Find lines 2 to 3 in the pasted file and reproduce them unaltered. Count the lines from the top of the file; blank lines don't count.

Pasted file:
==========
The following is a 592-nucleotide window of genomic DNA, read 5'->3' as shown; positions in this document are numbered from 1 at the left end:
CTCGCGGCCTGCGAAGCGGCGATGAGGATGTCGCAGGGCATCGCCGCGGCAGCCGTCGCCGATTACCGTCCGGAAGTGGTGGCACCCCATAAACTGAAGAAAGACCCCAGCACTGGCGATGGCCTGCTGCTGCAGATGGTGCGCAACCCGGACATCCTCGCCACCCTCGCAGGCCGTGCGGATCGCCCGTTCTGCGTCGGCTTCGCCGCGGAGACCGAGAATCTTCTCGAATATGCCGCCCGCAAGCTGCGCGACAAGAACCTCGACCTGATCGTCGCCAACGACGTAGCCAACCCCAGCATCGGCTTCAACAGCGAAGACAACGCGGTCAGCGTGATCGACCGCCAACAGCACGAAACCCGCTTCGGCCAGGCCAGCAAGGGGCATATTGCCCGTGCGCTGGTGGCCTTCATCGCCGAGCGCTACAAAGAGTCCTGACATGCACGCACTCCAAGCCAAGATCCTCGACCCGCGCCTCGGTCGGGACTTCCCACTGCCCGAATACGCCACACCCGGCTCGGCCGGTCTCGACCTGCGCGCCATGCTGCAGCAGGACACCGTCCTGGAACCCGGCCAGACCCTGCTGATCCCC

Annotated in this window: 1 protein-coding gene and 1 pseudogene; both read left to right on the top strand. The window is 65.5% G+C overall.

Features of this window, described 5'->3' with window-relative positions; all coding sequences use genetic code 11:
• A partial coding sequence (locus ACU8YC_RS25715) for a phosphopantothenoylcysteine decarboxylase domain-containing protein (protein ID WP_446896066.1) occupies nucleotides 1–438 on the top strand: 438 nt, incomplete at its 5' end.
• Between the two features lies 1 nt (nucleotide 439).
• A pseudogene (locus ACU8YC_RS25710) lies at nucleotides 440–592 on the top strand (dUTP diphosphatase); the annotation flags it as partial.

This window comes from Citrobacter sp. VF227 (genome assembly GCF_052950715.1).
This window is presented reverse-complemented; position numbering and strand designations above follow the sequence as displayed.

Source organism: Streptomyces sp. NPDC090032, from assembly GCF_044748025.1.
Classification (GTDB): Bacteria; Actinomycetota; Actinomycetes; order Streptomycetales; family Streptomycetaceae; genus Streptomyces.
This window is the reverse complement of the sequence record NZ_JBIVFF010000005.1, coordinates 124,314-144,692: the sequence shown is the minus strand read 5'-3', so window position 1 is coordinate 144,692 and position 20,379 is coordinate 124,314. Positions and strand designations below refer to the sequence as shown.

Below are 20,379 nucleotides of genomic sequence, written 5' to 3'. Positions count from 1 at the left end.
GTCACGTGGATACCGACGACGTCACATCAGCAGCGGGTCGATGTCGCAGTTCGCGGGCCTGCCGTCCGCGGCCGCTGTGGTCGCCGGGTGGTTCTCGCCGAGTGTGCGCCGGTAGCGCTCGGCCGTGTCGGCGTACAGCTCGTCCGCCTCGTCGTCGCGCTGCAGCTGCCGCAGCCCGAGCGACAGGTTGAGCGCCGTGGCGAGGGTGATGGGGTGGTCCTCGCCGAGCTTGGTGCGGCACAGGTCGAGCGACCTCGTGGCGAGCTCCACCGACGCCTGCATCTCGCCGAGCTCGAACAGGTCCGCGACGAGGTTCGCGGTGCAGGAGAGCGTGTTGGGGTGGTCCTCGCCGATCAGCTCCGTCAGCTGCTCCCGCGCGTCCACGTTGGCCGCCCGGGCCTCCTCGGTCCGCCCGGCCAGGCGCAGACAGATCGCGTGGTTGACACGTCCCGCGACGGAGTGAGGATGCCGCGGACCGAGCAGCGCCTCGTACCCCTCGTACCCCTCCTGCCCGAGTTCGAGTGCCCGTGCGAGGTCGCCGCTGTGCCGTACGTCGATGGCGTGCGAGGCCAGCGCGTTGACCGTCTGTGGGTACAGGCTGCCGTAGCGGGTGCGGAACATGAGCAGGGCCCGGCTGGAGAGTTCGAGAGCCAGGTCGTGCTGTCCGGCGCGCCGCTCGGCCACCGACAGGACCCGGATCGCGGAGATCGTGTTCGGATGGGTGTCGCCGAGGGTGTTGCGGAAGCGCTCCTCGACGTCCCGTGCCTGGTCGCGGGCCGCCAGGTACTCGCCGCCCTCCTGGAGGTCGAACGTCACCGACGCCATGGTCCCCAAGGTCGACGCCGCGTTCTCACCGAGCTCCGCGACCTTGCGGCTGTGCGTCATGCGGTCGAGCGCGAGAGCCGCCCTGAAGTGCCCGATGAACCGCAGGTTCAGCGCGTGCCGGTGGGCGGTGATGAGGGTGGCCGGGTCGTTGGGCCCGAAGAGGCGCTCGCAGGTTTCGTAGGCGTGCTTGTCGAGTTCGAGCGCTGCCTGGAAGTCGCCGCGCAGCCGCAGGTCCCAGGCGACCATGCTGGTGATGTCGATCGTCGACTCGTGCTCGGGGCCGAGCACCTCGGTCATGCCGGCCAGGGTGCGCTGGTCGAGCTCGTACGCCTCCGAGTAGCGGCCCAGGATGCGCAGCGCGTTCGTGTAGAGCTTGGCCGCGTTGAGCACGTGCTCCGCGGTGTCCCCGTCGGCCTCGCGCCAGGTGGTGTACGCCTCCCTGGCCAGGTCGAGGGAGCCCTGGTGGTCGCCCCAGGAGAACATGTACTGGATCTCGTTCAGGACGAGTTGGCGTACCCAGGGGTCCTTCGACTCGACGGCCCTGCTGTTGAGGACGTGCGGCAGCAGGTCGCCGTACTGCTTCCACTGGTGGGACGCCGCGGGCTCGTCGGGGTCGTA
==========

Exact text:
CTCGCGGCCTGCGAAGCGGCGATGAGGATGTCGCAGGGCATCGCCGCGGCAGCCGTCGCCGATTACCGTCCGGAAGTGGTGGCACCCCATAAACTGAAGAAAGACCCCAGCACTGGCGATGGCCTGCTGCTGCAGATGGTGCGCAACCCGGACATCCTCGCCACCCTCGCAGGCCGTGCGGATCGCCCGTTCTGCGTCGGCTTCGCCGCGGAGACCGAGAATCTTCTCGAATATGCCGCCCGCAAGCTGCGCGACAAGAACCTCGACCTGATCGTCGCCAACGACGTAGCCAACCCCAGCATCGGCTTCAACAGCGAAGACAACGCGGTCAGCGTGATCGACCGCCAACAGCACGAAACCCGCTTCGGCCAGGCCAGCAAGGGGCATATTGCCCGTGCGCTGGTGGCCTTCATCGCCGAGCGCTACAAAGAGTCCTGACATGCACGCACTCCAAGCCAAGATCCTCGACCCGCGCCTCGGTCGGGACTTCCCACTGCCCGAATACGCCACACCCGGCTCGGCCGGTCTCGACCTGCGCGCCATGCTGCAGCAGGACACCGTCCTGGAACCCGGCCAGACCCTGCTGATCCCC

Annotated in this window: 1 protein-coding gene and 1 pseudogene; both read left to right on the top strand. The window is 65.5% G+C overall.